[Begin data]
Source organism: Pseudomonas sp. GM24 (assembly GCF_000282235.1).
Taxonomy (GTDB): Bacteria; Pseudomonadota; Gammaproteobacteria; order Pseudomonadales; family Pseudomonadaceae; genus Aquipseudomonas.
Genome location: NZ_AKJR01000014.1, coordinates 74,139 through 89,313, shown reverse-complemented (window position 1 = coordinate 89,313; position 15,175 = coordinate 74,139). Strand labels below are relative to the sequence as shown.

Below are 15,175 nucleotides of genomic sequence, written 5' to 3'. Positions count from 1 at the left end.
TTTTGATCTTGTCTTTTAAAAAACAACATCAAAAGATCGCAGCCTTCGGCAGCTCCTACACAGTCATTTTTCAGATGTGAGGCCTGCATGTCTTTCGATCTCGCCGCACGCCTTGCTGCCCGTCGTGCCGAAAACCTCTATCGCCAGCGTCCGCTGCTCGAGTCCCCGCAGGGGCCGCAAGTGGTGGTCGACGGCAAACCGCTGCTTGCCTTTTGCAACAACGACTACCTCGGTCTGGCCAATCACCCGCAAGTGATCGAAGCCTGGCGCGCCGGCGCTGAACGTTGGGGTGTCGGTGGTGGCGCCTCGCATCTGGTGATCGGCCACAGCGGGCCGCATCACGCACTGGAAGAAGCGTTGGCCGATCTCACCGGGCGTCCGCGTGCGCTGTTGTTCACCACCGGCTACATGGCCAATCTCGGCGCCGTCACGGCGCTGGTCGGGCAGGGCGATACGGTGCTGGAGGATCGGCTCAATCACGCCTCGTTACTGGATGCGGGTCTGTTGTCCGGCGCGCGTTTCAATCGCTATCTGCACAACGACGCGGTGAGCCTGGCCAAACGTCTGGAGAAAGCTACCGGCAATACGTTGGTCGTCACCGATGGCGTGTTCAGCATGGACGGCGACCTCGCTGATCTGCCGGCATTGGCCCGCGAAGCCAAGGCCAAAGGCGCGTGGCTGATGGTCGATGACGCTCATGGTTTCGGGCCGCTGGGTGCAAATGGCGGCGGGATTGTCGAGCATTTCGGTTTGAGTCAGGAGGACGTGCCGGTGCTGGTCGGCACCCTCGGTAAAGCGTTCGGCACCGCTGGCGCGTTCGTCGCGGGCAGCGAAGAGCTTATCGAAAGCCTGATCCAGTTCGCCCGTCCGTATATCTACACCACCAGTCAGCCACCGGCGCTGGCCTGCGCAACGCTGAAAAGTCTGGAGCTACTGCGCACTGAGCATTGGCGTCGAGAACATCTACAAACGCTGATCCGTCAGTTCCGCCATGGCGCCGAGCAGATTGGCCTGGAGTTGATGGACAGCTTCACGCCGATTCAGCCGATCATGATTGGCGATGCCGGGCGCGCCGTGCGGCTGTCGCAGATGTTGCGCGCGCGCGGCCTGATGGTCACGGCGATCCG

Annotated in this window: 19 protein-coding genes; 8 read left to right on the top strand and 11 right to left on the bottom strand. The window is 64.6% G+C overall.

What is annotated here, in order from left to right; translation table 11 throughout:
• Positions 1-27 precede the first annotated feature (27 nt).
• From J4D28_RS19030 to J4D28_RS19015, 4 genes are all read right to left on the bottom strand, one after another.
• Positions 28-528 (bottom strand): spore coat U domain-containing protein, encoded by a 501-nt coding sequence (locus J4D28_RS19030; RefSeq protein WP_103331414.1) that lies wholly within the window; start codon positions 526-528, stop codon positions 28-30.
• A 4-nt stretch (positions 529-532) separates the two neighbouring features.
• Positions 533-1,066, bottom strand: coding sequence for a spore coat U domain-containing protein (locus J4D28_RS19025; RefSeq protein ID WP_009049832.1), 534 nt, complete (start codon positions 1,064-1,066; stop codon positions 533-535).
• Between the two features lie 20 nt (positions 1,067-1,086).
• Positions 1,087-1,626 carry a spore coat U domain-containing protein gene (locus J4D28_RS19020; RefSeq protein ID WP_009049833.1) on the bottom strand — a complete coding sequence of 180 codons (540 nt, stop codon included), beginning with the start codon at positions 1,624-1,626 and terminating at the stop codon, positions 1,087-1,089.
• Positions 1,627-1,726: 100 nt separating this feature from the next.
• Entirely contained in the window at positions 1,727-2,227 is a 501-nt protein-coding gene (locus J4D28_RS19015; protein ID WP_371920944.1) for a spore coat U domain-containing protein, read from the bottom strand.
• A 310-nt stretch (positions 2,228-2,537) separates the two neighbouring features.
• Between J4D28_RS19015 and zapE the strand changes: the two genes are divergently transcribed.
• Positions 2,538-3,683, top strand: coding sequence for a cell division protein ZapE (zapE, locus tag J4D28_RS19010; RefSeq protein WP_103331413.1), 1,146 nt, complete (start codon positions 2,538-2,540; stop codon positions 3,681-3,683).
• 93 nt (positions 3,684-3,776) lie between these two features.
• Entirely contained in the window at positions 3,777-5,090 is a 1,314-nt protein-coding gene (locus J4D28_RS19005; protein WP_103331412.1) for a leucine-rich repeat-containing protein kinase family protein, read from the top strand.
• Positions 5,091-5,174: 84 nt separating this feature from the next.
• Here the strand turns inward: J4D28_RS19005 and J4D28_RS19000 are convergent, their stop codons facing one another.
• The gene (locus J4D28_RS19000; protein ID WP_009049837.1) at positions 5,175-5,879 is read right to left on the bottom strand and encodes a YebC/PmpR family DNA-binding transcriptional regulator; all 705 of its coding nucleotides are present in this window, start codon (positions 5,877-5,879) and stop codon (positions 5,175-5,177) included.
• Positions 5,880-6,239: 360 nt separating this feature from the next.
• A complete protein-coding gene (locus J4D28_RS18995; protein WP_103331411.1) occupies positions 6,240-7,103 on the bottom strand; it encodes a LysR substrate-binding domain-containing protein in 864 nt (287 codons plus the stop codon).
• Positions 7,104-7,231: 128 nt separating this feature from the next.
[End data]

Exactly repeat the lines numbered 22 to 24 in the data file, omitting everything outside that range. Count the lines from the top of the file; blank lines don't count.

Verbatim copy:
• Positions 5,091-5,174: 84 nt separating this feature from the next.
• Here the strand turns inward: J4D28_RS19005 and J4D28_RS19000 are convergent, their stop codons facing one another.
• The gene (locus J4D28_RS19000; protein ID WP_009049837.1) at positions 5,175-5,879 is read right to left on the bottom strand and encodes a YebC/PmpR family DNA-binding transcriptional regulator; all 705 of its coding nucleotides are present in this window, start codon (positions 5,877-5,879) and stop codon (positions 5,175-5,177) included.